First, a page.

Lastly, in this story the villain figure/Bluebeard is Mr. Fox but he seems to have a very minor role compared to Lady Mary’s actions. Through out the story there is very little description to his actions or person, even his death is a fast one! He is pretty much an unknown and only becomes active in the night when he kills the poor girl. This story supports the interpretation of women not knowing the nature of men before marriage but at the same time it suggests that women should also stand up for themselves and be selective when choosing their husbands. Honestly, I am a bit surprised that Mr. Fox does not have a more active role considering the story is named after him!

(Not many good images for Blackbeard :( )


Saturday, March 24, 2012

Hey Cinderella~


Last week our reading looked at the Cinderella type of fairy tales. What they have in common is that the protagonist, usually a female, leaves her former happy and comfortable life either because she has to escape her father’s desires or because the stepmother is pushing her own motives. Even though Cinderella has to do the lowly housework and be subservient to others her perseverance and passiveness is rewarded at the end when she gets to marry the prince who restores her former glorious life while the wrong doers are punished by death, misfortune or loneliness. It is also important to note that in most of these stories an object, often a ring or shoe, is the cause of Cinderella and her prince meeting. Often these items are obtained trough a fairy-godmother or other element of magic such as a tree.  Thus taking these commonalities in consideration it is easy to say that the Cinderella theme is one that encourages the idea of “rags to riches through magic and marriage”.  
But how realistic is this idea? After all, in our daily life there is no such thing as a fairy-godmother or a bird who gives us an object that will help us find our soul mate. Furthermore, waiting around, doing nothing today will not get you very far. Today’s world rewards the active people that take their own future into their hands instead of patiently waiting for the prince to save them. Still the idea that success or riches can be reached through marriage has some merit since marriage unites two people who hopefully will support each other, piles resources and thus increases their changes of success. Even the definition of success is objective. For some it may be raising a family in comfort for others it might mean making a lot of money. Still, one has to have some kind of resources or extreme luck, which in the right cases can seem like magic, to succeed. That said, overall, I think it is possible that the idea of “rags to riches” is possible though unlikely in everyday life.
 

Sunday, March 11, 2012

ASL Story Time


The presentation on ASL story telling by Dr. Rust was an amazing and funny experience. I think he has been the best guest speaker I have ever had the pleasure of watching and one of the most education lectures in my school career. Honestly I have never thought about deaf culture or story telling in ASL so seeing this presentation was truly eye-opening.
            I thought it was especially interesting that stories in ASL are more like folktales than fairy tales. Stories in ASL are told from person to person and are only now beginning to be told world wide and to be recorded thanks to video technology and the internet. So in deaf culture literature is digitized video instead of fairy tales that are written down in books. I also found it interesting that stories in ASL often start as personal stories that are modified by others to transmit morals and the views of the ASL culture. Thinking of the driver’s story it shows that deaf culture uses personal stories to strengthen the power of the deaf community as well as building their sense of pride. This transformative nature of stories in ASL reminds me of how folktales are modified to reflect cultural values and norms.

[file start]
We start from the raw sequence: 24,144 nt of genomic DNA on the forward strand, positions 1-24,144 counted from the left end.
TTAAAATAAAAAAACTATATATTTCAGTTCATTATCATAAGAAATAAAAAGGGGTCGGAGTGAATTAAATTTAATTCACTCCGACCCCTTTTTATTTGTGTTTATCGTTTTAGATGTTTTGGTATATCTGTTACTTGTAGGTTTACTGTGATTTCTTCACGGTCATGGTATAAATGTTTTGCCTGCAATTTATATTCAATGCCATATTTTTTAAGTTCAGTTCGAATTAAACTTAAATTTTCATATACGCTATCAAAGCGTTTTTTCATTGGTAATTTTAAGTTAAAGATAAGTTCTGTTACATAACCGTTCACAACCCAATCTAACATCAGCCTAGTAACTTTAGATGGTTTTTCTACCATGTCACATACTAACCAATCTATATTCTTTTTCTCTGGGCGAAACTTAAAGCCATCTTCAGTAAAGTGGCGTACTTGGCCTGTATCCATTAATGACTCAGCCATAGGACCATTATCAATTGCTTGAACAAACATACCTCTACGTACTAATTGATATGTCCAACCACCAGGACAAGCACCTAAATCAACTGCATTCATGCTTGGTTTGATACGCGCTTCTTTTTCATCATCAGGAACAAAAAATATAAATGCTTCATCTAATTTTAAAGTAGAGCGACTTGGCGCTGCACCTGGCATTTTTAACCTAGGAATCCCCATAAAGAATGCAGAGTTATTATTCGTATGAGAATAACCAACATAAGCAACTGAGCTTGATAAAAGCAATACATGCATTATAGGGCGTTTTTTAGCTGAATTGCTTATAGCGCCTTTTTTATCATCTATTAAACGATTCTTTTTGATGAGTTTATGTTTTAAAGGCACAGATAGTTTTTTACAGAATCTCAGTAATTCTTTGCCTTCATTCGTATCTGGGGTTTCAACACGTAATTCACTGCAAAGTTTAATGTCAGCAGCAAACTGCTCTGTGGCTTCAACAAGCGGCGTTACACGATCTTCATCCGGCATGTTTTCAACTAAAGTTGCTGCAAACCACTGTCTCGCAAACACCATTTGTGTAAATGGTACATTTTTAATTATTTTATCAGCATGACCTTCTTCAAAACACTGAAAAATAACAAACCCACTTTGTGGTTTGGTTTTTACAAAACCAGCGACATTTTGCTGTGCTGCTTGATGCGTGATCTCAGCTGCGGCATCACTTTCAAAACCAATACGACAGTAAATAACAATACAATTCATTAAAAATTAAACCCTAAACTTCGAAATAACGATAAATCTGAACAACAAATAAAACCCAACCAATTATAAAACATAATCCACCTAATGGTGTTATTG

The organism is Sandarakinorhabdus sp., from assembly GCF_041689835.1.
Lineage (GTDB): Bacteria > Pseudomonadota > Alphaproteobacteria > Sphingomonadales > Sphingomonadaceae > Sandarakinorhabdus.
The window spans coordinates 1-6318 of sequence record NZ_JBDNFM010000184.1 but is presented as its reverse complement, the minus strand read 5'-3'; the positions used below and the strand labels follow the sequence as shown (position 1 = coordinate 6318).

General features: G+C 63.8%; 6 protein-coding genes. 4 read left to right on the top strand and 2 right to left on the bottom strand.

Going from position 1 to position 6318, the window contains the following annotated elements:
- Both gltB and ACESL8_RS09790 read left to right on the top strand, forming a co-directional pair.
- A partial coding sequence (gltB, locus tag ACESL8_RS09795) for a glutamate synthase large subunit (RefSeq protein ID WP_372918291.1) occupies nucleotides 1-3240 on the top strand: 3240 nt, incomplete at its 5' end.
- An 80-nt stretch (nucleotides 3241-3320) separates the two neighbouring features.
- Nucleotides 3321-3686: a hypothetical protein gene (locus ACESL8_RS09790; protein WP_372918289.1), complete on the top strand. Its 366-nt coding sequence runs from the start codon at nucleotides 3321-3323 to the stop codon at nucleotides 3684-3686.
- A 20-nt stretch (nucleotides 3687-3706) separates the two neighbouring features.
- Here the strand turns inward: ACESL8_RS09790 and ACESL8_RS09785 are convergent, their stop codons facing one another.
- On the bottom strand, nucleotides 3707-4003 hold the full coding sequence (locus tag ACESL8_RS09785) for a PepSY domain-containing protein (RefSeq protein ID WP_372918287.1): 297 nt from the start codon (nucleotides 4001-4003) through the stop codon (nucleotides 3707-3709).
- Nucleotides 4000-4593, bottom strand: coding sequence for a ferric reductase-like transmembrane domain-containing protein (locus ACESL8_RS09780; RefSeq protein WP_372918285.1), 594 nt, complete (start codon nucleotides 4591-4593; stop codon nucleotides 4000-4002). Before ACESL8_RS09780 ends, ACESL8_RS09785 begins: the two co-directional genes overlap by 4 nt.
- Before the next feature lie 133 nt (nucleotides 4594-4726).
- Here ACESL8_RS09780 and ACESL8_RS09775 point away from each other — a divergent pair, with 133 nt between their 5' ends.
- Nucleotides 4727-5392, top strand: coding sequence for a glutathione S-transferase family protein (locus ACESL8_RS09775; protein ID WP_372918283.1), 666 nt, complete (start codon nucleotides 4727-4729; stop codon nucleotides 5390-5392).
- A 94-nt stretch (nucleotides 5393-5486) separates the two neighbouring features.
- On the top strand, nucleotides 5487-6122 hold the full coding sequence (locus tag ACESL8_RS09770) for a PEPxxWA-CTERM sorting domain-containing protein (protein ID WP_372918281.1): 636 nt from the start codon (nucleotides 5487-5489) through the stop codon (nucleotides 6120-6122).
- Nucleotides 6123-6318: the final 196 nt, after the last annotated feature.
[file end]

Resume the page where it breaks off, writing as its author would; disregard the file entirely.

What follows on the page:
It was a lot of fun to watch the ASL videos and Dr. Rust when they were telling stories because their facial expressions and body position communicated a lot of the story. Story telling in ASL incorporates the whole body and creates a very active connection between teller/author and the audience. ASL is a very active and creative language! 


Anybody inspired to make their own alphabet story? :)

Sunday, March 4, 2012

Spring Midterm Assignment


As part of the midterm we have to comment on another classmate’s blog and I am very happy to have gotten Nick’s blog :) Let me start this entry by saying that I agree with Nick that the snorting of the gold in the Rammstein video made me cringe as well!
            Going through Nick’s blog entries I think my favorite part is how his feelings and opinions come through in his writing. At the same time he is also very honest and humorous; though I must say that his background is slightly creepy to me. I can’t even tell what it is!
Other than that, Nick always fulfills the given requirements of the blog entries as well as doing a good job at answering all questions. His pictures and videos for the blogs are very appropriate as well. I like how he sometimes uses questions to tie his thoughts together and also make the reader think about the material. I also liked his summary of Dr. Mazeroff’s lecture because it was easy to understand and all concepts were well explained. Another thing I liked was his comparison between the “Cupid and Psyche” and “Beauty and the Beast” story because he stressed the differences between myth and fairy tales.
I really enjoyed reading Nick’s entries again though I wish he had elaborated a bit more on the cartoon blog entry assignment. Though he made some good points and incorporated a lot of our class discussion in his blog, I would have liked to read more about his thoughts and opinions as well as any different interpretations he had.

Rammstein and Snow White